The data sources themselves may in some implementations be configured to support a specified set of APIs. For example, in one embodiment each data source may be required to implement a “nearest-neighbors API” or a “nearest-neighbors protocol”. In accordance with such a protocol, a given data source may be responsible for responding to queries addressing only a subset of resource classes—the resource class whose records are maintained in that data source, and the resource classes of any nodes that are nearest neighbors of the node representing the given data source in the graph. Queries addressing other resource classes (i.e., classes that are not represented by the nearest neighbors of the given data source's node, or by the given data source itself) may be ignored or rejected. By implementing a nearest-neighbors API, the various data sources may each be able to reduce the number of distinct types of queries that they have to support, which may in turn lead to better code quality and fewer errors. In addition, implementing a nearest-neighbors API may reduce the chances of success of malicious attacks that try to overwhelm the resource resolver's service by submitting queries about a large number of resource classes, because the use of such an API would allow data sources to reject those queries that do not apply to them or to their nearest neighbors. In some embodiments a data source implementing a nearest-neighbor API may support queries requesting a list of the resource classes about which the data source is configured to respond.
Example System Environment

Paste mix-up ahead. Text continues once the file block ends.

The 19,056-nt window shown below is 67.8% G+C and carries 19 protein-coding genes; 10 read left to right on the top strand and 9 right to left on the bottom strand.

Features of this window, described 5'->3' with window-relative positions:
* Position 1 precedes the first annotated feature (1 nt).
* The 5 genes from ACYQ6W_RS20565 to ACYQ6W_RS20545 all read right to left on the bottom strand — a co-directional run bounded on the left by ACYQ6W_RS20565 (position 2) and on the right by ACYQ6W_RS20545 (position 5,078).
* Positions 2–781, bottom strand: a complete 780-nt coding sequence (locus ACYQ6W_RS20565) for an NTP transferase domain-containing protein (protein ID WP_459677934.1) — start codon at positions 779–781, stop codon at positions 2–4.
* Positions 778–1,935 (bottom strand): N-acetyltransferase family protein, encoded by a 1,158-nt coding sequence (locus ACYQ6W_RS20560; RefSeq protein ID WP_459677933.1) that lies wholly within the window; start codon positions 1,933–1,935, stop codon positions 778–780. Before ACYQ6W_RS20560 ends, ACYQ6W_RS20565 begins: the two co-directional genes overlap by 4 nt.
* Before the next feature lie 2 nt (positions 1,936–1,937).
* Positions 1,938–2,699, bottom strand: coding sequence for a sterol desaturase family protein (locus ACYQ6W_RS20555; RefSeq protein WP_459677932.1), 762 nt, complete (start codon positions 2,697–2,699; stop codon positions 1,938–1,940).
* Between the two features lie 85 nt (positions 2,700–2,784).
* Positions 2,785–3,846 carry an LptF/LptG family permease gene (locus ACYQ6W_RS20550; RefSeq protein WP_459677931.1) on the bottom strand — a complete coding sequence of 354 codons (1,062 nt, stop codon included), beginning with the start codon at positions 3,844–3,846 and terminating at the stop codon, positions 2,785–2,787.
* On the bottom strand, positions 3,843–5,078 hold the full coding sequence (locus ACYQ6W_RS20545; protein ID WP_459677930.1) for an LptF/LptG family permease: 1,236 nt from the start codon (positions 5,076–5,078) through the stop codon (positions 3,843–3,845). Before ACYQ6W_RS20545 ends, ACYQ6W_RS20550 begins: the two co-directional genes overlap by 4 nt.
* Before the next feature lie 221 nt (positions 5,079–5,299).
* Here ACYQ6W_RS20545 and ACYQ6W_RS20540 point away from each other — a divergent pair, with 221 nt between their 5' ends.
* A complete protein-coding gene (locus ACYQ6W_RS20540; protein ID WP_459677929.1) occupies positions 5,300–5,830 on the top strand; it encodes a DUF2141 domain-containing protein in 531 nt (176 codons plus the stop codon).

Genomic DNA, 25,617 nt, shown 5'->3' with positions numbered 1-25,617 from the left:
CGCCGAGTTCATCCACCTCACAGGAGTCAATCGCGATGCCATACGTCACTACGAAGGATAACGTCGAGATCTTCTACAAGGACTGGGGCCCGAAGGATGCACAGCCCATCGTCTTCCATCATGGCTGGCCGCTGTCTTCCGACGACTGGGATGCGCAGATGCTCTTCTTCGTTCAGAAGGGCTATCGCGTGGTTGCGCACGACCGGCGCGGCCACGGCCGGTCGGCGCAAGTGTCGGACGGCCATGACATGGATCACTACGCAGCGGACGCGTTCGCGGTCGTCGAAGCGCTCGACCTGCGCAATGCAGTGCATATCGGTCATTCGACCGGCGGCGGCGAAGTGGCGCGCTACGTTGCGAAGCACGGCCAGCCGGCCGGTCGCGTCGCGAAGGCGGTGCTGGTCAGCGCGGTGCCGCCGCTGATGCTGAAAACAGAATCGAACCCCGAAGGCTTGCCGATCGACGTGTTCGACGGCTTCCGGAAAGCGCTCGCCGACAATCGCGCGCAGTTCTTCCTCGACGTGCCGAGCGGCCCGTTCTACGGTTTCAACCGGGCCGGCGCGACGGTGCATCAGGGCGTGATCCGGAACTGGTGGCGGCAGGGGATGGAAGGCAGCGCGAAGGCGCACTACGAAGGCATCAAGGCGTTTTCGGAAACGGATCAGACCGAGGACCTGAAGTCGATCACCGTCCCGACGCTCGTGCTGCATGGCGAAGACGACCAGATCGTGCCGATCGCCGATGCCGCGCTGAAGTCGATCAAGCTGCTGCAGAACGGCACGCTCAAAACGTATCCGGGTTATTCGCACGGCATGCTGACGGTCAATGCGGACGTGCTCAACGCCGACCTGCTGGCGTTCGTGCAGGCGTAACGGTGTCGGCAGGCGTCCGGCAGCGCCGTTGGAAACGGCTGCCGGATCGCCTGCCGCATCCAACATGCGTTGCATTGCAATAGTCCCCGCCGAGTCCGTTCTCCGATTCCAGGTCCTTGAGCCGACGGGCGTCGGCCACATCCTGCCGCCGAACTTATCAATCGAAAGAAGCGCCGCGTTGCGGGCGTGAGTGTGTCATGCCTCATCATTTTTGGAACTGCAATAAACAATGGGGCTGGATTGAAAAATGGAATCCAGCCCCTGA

The instances 130 may be providing a number of different types of enhanced functionality built on top of their core compute capabilities. For example, some instances such as 1130A, 1130B and 1130C are shown as belonging to an auto-scaling group 132. The auto-scaling group 132 may represent a collection of resource instances allocated to a client (such as client 148) that desires automated provisioning (and/or decommissioning) of resources in response to specified threshold conditions being reached. For example, if the workload targeted at the instances forming auto-scaling group increases such that the average CPU utilization of the instances reaches 80% over a specified time period, additional instances may be activated and brought into the group. In another example of enhanced functionality, some instances such as 1130E and 1130F may form a load balancer group 134, such that incoming network traffic to an application implemented using the instances collectively is distributed across the instances using some designated load balancing algorithm. Instances 1130 may also belong to security groups, such as security group 136, which is shown as including all eight instances of rack 126A. Various security settings, such as the Transmission Control Protocol (TCP) ports that are open for incoming or outgoing traffic, may be shared by instances that belong to a given security group. It is noted that although for clarity the auto-scaling group 132, load balancer group 134. and security group 136 are shown as including only instances of rack 126A, in general such groups may include instances that may be resident on other hosts at other racks, rooms, data centers and the like. Furthermore, a given instance 1130 may also belong to multiple logical groupings or resource classes not illustrated in